|Oberst Erich "Bubi" Hartmann|
(19 April 1922 – 20 September 1993)
As I'm reading the latest issue of Luftwaffe I notice a small article indicating that the man in the photo above had died on the 20th of September. I mentioned to my German colleagues, "Hey, did you guys see that Erich Hartmann died?"
Three Teutonic blank looks followed by a "Who?"
Of course, you have to remember that World War II is something most Germans don't like to remember. Much evil was committed in the name of Germany. Spurred on by a "Bohemian corporal" who wasn't even German!
So in hindsight, I understand. After all, at said point in time, I had only been in Germany for slightly under two years. But at the time it seemed to me that a German airman not knowing who Erich Hartmann was was rather like an American airman not knowing who Eddie Rickenbacker was.
(As time passes, I realize that there are many Americans, including those wearing Air Force blue, who have no idea who Eddie Rickenbacker was. But again, I digress.)
For you see, Erich Hartmann was the top scoring ace of all time.
352 confirmed aerial victories.
Much was written in the post-war years about German victory claims being inflated. Later research showed that the Germans were extremely strict regarding victory claims. Whatever faults the Germans may have, impreciseness is not one of them!
Erich Alfred Hartmann, nicknamed "Bubi" by his comrades and "The Black Devil" by his Soviet adversaries, was a German fighter pilot during World War II and is the most successful fighter ace in the history of aerial warfare. He flew 1,404 combat missions and participated in aerial combat on 825 separate occasions. He claimed, and was credited with, shooting down 352 Allied aircraft—the destruction of each termed an "aerial victory"—while serving with the Luftwaffe. During the course of his career, Hartmann was forced to crash-land his damaged fighter 14 times due to damage received from parts of enemy aircraft he had just shot down or mechanical failure. Hartmann was never shot down or forced to land due to enemy fire.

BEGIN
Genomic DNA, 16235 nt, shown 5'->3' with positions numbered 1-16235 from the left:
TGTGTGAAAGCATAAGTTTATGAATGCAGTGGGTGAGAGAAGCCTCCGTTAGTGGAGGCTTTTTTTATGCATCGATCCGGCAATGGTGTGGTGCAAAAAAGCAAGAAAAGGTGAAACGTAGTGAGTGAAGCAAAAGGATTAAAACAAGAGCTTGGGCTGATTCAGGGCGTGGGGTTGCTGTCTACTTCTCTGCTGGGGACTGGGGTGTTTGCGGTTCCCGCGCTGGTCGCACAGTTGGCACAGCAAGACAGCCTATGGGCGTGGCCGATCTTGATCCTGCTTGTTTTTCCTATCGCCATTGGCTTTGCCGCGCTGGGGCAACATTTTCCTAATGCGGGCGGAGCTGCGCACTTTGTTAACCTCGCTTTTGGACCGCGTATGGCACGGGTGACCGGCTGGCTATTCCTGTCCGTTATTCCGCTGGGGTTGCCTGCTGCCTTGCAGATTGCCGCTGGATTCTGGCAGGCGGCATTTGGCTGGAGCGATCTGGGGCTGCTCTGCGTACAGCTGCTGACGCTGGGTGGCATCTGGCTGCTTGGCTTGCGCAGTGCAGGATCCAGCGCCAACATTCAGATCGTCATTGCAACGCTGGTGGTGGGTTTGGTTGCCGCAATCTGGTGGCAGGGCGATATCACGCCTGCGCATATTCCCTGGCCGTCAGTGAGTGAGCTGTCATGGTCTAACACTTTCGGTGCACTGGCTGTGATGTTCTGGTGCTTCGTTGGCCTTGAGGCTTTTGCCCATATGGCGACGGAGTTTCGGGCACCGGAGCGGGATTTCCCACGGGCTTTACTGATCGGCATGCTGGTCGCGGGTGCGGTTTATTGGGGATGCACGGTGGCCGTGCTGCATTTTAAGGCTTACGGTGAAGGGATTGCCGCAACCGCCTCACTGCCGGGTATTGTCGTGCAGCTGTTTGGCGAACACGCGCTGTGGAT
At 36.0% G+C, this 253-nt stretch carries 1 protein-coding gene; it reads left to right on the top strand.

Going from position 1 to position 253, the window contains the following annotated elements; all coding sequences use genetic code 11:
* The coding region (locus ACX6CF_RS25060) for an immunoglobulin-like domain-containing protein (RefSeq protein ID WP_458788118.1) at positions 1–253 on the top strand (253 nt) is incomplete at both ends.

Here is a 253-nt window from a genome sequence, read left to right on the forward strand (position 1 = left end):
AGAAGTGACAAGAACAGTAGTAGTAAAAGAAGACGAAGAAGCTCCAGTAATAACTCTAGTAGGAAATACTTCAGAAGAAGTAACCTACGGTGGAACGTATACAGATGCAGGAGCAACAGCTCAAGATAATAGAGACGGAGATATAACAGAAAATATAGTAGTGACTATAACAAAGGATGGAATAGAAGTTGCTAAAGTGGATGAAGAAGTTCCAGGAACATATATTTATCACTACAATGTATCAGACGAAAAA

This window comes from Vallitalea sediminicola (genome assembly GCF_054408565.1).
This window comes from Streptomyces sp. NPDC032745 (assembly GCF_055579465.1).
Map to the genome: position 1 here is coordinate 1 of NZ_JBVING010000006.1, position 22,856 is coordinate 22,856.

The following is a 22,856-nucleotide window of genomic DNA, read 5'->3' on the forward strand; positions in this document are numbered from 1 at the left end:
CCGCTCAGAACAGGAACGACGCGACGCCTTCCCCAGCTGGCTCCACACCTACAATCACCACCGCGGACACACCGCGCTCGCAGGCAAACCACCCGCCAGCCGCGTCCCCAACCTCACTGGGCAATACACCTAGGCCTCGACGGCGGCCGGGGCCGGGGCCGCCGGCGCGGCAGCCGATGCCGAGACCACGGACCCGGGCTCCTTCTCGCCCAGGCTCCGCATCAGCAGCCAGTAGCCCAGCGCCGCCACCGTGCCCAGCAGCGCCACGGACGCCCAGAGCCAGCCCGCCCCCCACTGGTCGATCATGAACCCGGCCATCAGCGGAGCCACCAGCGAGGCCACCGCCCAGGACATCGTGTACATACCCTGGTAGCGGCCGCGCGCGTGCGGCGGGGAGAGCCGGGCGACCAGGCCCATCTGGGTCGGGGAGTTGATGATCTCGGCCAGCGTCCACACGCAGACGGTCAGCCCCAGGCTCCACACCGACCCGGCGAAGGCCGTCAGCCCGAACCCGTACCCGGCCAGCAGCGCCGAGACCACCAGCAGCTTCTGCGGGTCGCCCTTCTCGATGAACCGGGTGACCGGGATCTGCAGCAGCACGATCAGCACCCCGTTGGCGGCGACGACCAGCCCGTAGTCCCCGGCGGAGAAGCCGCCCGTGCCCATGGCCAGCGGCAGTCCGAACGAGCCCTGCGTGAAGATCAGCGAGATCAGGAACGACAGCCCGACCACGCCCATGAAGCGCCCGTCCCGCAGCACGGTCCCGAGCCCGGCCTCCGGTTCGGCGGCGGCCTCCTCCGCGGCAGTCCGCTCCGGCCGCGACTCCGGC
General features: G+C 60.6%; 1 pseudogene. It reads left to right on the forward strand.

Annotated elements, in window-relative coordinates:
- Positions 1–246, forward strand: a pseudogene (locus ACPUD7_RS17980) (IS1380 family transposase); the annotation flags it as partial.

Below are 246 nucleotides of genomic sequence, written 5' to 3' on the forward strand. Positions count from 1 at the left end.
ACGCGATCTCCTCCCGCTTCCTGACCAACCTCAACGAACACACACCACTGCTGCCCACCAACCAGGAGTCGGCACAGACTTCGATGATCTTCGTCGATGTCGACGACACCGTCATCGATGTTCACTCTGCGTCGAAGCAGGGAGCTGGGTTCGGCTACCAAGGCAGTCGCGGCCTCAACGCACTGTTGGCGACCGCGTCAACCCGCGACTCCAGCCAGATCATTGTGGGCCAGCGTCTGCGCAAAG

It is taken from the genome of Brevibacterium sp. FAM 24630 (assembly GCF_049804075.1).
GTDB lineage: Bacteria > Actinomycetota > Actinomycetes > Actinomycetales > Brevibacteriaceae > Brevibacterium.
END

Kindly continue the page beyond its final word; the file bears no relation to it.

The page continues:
Hartmann, a pre-war glider pilot, joined the Luftwaffe in 1940 and completed his fighter pilot training in 1942. He was posted to Jagdgeschwader 52 (JG 52) on the Eastern front and was fortunate to be placed under the supervision of some of the Luftwaffe's most experienced fighter pilots. Under their guidance, Hartmann steadily developed his tactics, which earned him the coveted Ritterkreuz mit Eichenlaub, Schwertern und Brillanten (Knight's Cross of the Iron Cross with Oak Leaves, Swords and Diamonds) on 25 August 1944 for claiming 301 aerial victories. At the time of its presentation to Hartmann, this was Germany's highest military decoration.Some have argued that since Hartmann's victories were all on the Eastern Front, that makes them less valid than kills scored on other fronts, against "Western" opponents. Notwithstanding that the two top scoring Allied aces were Russian (Ivan Kozhedub, 64 victories and Aleksandr Ivanovich Pokryshkin with 59 victories). The two top scoring "Western" aces were Dick Bong of the United States, 40 victories and Pat Pattle of South Africa (flying with the RAF) also with 40 victories. So the Russians were hardly "soft" or "easy" opponents. Then there's this -